This Teddy Roosevelt Quote Is Golfer Jordan Spieth’s All-Time Favorite

Theodore Roosevelt died on January 6, 1919 — nearly one hundred years ago — but the author, explorer, soldier, naturalist, and 26th President of the United States lives on through his larger-than-life accomplishments and impassioned speeches. In the past, we’ve highlighted some of the most powerful quotes from Roosevelt’s “Strenuous Life” speech delivered in Chicago in 1899, but that’s not the only speech of Teddy’s that still resonates today. Just ask 24-year-old golfer Jordan Spieth, who, at a recent press conference, revealed another bit of Roosevelt wisdom that he has put to good use:

In case you don’t want to watch the whole thing, Spieth mentions Teddy near the end of the video, saying:

“I’m going to fail and learn, and I’m going to succeed, but I’m the one in the arena and it’s … that quote from Teddy Roosevelt; it’s like my favorite quote from all time. There are going to be critics … and people that disagree with the way you do things or whatever, but I feel like I’m in a great place of who I am and what I’m doing going forward. And starting 2018 I’m kind of ready for anything. I’m ready for failure, for success, and everything in between.”

So what exactly is Spieth referencing in the video? The “man in the arena” quote comes from Roosevelt’s “Citizenship In A Republic” speech delivered at the Sorbonne, in Paris, France on April 23, 1910. The relevant portion reads:

“It is not the critic who counts; not the man who points out how the strong man stumbles, or where the doer of deeds could have done them better. The credit belongs to the man who is actually in the arena, whose face is marred by dust and sweat and blood; who strives valiantly; who errs, who comes short again and again, because there is no effort without error and shortcoming; but who does actually strive to do the deeds; who knows great enthusiasms, the great devotions; who spends himself in a worthy cause; who at the best knows in the end the triumph of high achievement, and who at the worst, if he fails, at least fails while daring greatly, so that his place shall never be with those cold and timid souls who neither know victory nor defeat.”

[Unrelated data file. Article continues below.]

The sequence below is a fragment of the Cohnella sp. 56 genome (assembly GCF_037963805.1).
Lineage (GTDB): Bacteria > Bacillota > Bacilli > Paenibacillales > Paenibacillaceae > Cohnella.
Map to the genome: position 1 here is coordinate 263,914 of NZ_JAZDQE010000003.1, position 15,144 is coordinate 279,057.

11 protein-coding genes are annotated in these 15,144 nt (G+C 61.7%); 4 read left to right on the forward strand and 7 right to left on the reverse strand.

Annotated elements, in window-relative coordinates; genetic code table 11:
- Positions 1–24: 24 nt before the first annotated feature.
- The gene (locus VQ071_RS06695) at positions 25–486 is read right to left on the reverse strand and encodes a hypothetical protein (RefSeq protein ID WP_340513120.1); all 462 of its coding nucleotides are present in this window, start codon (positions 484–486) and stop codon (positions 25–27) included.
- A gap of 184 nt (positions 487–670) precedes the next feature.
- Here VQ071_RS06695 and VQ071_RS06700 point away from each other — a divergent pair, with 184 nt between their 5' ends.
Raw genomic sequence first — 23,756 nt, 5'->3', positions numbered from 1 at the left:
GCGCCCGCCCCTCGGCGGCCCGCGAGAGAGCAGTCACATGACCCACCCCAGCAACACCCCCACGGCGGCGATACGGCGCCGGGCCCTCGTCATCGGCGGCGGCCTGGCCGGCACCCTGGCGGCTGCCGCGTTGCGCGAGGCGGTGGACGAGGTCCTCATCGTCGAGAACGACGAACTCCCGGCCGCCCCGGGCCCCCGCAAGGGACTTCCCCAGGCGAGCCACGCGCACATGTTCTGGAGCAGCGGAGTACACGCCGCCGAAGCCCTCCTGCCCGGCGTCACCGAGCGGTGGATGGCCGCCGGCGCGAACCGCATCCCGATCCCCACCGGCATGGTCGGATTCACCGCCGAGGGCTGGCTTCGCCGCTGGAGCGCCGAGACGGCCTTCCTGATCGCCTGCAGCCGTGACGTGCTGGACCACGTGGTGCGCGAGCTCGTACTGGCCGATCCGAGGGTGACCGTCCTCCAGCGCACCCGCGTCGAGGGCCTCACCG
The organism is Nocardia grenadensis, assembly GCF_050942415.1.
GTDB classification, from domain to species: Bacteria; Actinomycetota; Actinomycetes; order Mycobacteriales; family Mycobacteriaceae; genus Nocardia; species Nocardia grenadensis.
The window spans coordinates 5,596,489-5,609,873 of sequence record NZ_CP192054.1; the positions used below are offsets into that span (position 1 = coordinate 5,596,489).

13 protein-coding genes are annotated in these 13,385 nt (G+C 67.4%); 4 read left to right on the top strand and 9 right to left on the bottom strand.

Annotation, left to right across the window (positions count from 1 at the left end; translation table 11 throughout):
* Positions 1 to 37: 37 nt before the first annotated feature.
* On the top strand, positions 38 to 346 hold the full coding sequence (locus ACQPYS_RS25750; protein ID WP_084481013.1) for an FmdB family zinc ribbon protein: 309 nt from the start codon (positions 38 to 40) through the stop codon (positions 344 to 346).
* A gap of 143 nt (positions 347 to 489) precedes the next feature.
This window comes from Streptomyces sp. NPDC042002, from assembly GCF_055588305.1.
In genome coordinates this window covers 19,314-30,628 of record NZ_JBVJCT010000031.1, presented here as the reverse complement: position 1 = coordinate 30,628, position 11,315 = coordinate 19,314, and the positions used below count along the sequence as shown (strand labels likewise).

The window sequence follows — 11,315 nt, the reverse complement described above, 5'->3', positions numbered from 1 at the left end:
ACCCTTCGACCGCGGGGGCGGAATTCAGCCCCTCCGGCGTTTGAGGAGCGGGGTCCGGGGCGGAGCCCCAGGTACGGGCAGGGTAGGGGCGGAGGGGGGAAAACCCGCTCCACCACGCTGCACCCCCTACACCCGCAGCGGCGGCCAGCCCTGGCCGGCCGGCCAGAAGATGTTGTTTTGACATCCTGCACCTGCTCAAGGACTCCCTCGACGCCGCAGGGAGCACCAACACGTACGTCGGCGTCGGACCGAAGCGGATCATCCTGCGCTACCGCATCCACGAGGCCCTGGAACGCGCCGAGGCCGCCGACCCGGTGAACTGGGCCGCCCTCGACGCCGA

After leaving office in 1909, Roosevelt spent a year hunting in Central Africa before touring Northern Africa and Europe. The speech he delivered in Paris on that tour became an instant success, translated into multiple languages as it made its way across Europe and selling 5000 copies in pocketbook form in just five days.

The famous “man in the arena” quote, which was originally a tirade against those who criticize men who attempt to change the world for the better, became a favorite of future politicians, infamously used by President Richard Nixon in his resignation speech. But it wasn’t just politicians who were energized by Roosevelt’s words.

Over the years, countless athletes have also looked to the “man in the arena” quote as an attempt to silence the din of critics and cynics. Then-South African President Nelson Mandela gave a copy of the popular passage to Francois Pienaar, captain of the South African rugby team, before the 1995 World Cup which he went on to win in overtime against the favored All Blacks of New Zealand. The quote was also a favorite of MLBer Mark DeRosa, who read it to himself before big games and even read it aloud to his St. Louis Cardinals teammates before Game 4 of the National League Division Series in 2012. And now Spieth can be added to list, after his trainer, Damon Goddard, introduced him to the passage last summer.